Cherry tomatoes - We have longer beds than usual this season (about 250' feet long), but those who walk to the back of the beds will be amply rewarded with very fast picking (it’ll probably take less time overall than if you try to hunt for tomatoes at the front of the beds)! We’re picking all varieties right now: Sungolds (orange), yellow mini (yellow), grape (red), cherry bomb (red), sunpeach (pink), Jasper (red), Bumblebee (yellow with pink stripes), Lucky Tiger (oblong and green with pink stripes), Black cherry (purplish brown), Mountain Magic (red “cocktail” size) and Wapsipinicon Peach (yellow cocktail size with fuzzy skins). You can also check signs out in the fields for guidance on the correct color for ripeness.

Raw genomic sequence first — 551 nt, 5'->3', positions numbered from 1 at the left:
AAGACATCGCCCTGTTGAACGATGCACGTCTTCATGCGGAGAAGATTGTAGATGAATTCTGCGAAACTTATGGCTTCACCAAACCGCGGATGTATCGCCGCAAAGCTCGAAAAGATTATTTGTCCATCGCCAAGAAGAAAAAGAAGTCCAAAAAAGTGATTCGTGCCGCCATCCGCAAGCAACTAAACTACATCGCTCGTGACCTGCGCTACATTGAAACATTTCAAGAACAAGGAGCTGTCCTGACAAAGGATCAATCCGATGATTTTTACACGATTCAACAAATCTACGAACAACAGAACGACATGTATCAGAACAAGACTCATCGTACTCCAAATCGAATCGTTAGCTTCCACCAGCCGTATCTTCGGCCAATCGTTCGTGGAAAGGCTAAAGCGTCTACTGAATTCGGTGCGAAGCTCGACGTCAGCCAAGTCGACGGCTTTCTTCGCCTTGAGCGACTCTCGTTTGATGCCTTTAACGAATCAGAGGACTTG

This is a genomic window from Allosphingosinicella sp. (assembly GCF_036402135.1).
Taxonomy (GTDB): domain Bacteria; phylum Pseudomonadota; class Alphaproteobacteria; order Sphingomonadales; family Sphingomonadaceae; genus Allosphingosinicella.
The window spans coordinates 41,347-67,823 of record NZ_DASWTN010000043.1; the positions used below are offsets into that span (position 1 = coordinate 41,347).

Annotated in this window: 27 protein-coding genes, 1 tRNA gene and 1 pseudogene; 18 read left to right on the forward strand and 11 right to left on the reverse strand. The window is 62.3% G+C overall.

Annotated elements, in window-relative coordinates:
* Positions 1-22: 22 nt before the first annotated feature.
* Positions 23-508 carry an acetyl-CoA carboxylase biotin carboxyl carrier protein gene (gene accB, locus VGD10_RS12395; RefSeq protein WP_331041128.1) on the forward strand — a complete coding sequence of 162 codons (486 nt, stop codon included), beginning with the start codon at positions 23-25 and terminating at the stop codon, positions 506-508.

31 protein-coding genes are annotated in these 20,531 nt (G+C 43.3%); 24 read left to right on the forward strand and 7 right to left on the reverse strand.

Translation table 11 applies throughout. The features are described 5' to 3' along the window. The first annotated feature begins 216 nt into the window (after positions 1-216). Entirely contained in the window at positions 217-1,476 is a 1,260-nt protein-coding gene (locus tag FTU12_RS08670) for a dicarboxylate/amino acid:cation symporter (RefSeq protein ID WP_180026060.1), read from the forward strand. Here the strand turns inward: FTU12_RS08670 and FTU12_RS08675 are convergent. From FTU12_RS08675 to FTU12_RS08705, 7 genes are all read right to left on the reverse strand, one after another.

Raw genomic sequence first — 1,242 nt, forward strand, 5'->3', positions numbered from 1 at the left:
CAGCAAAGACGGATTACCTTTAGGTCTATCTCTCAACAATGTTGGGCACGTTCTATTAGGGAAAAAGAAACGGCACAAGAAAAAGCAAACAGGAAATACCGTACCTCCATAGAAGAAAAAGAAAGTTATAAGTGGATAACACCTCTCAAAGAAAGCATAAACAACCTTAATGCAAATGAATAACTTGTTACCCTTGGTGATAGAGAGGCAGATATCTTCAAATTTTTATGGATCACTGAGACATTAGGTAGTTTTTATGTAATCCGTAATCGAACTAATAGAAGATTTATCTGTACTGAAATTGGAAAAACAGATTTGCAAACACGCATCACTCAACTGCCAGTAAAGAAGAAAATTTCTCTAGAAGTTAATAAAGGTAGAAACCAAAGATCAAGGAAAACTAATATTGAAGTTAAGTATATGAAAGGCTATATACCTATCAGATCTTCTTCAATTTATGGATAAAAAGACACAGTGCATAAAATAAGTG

Hot peppers - Jalapeños (green), fresno (red) and ancho poblanos (green, about 4” long).
Herbs: parsley, dill, dill seeds, dill flowers, cilantro, coriander seeds, Italian basil, Thai basil, chives, peppermint, spearmint, thyme, oregano, tarragon and sage. Many of the herb plants in the herb beds near the farm stand are still small. Please pick sprigs, leaving plenty of plant below to continue to grow. For sage, pick off only a couple of individual leaves, leaving at least 6 or 7 leaves per branch. For Italian basil, please pinch the tops only so that the plants will branch and grow bigger.
Tuesday and Thursday 11am-6pm
We’ll have snapdragons, bachelor’s buttons, calendula, orlaya, gomphrena, cosmos, strawflower, statice, star flower, verbena, rudbeckia, scabiosa, celosia, decorative basil, sunflowers (in the flower field this week), zinnias, and more. Picking is open to PYO Flower CSA members as well as to the public for purchase by the bouquet (we provide the a jar for measuring your bouquet size and you fill it with the flowers you’d like to take home!).
This week in the farm stand: